What Causes Upper Stomach Pain?

Upper stomach pain, often referred to as epigastric pain, can have various causes, ranging from mild and temporary issues to more serious medical conditions. The location, type, and duration of the pain, along with any associated symptoms, can help determine the underlying cause. Some common causes of upper stomach pain include:

  • Indigestion or Heartburn: Acid reflux or gastroesophageal reflux disease (GERD) can cause a burning sensation or discomfort in the upper abdomen, often occurring after eating or when lying down.
  • Gastritis: Inflammation of the stomach lining can result in upper abdominal pain, often accompanied by nausea, bloating, and a feeling of fullness.
  • Peptic Ulcers: Sores in the stomach or the upper part of the small intestine can cause gnawing or burning pain in the upper abdomen. This pain may worsen with meals.
  • Gallbladder Issues: Gallbladder problems, such as gallstones or cholecystitis (inflammation of the gallbladder), can lead to upper right abdominal pain, often radiating to the back or shoulder.
  • Pancreatitis: Inflammation of the pancreas can cause severe, constant upper abdominal pain, which may be accompanied by nausea, vomiting, and pain that radiates to the back.
  • Gastroenteritis: Viral or bacterial infections of the stomach and intestines can cause upper abdominal pain, along with symptoms like diarrhea, vomiting, and fever.
  • Hiatal Hernia: A hiatal hernia occurs when a portion of the stomach protrudes through the diaphragm into the chest cavity, leading to upper abdominal discomfort and reflux symptoms.
  • Muscle Strain: Overexertion or injury to the abdominal muscles can result in localized pain in the upper abdomen.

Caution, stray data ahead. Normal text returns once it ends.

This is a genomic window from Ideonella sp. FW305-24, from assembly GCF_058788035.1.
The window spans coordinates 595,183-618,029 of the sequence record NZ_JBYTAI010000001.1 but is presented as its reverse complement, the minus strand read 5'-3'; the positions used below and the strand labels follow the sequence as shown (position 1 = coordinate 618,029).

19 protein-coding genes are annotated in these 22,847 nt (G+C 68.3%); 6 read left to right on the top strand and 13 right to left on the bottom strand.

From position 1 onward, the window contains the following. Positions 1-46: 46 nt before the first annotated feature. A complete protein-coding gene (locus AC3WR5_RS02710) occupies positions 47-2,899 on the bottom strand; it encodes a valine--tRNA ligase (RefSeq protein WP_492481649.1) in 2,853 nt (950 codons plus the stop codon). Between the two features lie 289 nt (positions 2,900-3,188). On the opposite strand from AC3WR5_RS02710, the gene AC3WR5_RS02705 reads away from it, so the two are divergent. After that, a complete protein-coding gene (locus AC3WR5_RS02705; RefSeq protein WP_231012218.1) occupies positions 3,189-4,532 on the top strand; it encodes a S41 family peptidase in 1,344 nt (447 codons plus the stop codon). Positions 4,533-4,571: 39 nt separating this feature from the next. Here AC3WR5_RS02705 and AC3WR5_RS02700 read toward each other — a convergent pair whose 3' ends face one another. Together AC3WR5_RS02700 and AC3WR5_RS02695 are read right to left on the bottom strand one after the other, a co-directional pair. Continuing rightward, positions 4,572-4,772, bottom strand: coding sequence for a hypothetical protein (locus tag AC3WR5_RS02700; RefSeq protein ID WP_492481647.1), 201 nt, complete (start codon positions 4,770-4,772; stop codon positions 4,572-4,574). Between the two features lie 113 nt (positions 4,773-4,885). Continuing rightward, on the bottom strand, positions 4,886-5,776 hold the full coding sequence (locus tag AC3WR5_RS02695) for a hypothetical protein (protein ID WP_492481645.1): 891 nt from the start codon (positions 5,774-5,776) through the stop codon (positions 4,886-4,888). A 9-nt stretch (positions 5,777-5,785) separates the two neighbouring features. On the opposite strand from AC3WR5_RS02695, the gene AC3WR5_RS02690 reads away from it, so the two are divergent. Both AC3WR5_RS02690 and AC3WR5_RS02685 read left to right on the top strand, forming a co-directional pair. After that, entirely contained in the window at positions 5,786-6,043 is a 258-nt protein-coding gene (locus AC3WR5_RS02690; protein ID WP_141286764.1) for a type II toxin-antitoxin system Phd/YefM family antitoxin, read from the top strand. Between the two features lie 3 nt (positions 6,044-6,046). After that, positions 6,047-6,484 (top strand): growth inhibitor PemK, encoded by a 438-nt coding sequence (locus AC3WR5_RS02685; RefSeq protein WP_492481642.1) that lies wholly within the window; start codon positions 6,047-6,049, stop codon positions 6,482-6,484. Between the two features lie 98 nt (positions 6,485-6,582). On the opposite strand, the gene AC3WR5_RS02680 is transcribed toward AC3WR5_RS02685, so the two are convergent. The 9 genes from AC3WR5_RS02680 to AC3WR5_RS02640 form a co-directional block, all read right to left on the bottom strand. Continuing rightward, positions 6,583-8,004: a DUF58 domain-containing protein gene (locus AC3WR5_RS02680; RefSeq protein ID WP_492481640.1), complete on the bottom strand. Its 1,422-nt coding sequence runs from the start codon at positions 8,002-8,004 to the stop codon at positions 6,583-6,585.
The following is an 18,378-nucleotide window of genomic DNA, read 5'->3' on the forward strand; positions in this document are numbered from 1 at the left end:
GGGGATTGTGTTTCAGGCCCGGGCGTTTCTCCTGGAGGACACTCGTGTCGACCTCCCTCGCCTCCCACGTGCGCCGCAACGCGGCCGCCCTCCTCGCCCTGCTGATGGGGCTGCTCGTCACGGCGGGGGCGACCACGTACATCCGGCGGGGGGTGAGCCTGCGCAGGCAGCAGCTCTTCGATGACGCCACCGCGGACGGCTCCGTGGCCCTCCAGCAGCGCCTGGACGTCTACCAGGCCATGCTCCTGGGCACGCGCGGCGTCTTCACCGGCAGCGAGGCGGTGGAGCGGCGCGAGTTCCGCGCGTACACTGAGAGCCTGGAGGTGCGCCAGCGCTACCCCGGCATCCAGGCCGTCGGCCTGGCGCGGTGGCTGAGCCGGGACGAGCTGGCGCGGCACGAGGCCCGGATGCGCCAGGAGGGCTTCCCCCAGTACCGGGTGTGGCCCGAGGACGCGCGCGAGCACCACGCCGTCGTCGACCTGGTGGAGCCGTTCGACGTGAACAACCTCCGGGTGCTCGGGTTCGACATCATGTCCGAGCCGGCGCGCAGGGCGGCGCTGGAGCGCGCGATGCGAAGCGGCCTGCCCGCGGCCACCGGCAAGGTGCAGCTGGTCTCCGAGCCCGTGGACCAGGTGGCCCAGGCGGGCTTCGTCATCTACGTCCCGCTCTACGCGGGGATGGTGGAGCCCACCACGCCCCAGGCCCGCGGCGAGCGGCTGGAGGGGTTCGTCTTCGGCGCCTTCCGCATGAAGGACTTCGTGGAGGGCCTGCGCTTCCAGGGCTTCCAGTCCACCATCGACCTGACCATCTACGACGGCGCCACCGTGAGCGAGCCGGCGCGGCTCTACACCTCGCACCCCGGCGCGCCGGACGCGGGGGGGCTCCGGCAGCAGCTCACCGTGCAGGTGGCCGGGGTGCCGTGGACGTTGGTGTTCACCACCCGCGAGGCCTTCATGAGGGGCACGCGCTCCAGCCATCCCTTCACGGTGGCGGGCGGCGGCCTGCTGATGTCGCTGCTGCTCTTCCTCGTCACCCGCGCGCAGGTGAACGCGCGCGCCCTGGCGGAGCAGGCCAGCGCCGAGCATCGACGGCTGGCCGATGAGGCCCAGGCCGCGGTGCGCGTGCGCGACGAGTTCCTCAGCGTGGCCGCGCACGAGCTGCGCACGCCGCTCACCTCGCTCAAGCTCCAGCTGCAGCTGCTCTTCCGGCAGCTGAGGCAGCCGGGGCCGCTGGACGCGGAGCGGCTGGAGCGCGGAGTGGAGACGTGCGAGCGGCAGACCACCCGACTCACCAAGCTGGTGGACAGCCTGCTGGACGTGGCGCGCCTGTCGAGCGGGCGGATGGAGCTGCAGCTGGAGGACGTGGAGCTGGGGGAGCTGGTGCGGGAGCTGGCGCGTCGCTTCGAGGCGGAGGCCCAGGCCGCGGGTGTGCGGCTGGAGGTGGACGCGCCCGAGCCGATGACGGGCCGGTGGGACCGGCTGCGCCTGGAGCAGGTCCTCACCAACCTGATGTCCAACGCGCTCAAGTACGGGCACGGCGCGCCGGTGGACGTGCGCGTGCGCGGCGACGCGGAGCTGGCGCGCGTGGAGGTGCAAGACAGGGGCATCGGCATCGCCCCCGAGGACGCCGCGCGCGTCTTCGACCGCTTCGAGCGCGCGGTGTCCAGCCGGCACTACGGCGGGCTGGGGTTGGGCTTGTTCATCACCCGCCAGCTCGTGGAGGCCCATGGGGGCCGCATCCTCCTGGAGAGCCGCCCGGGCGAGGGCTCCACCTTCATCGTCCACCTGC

• Liver Conditions: Conditions like hepatitis or liver inflammation can cause upper abdominal pain, typically in the right upper quadrant.
  • Kidney Stones: Kidney stones can sometimes cause referred pain to the upper abdomen or back, along with symptoms like hematuria (blood in the urine) and pain radiating to the groin.
  • Stress and Anxiety: Emotional stress and anxiety can affect the digestive system, leading to changes in gut motility and increased abdominal discomfort.
  • Medications: Some medications, including certain antibiotics, pain relievers, and nonsteroidal anti-inflammatory drugs (NSAIDs), can irritate the stomach lining and cause upper abdominal pain.
  • Cardiac Issues: In rare cases, heart problems, such as angina or a heart attack, can present with upper abdominal pain or discomfort, especially in women.

If you are experiencing severe or persistent upper abdominal pain, especially if it’s associated with other concerning symptoms like chest pain, shortness of breath, or fainting, seek immediate medical attention, as it could indicate a serious condition. For less severe cases of upper abdominal pain, consult a healthcare professional for a proper evaluation and diagnosis to determine the underlying cause and recommend appropriate treatment or management.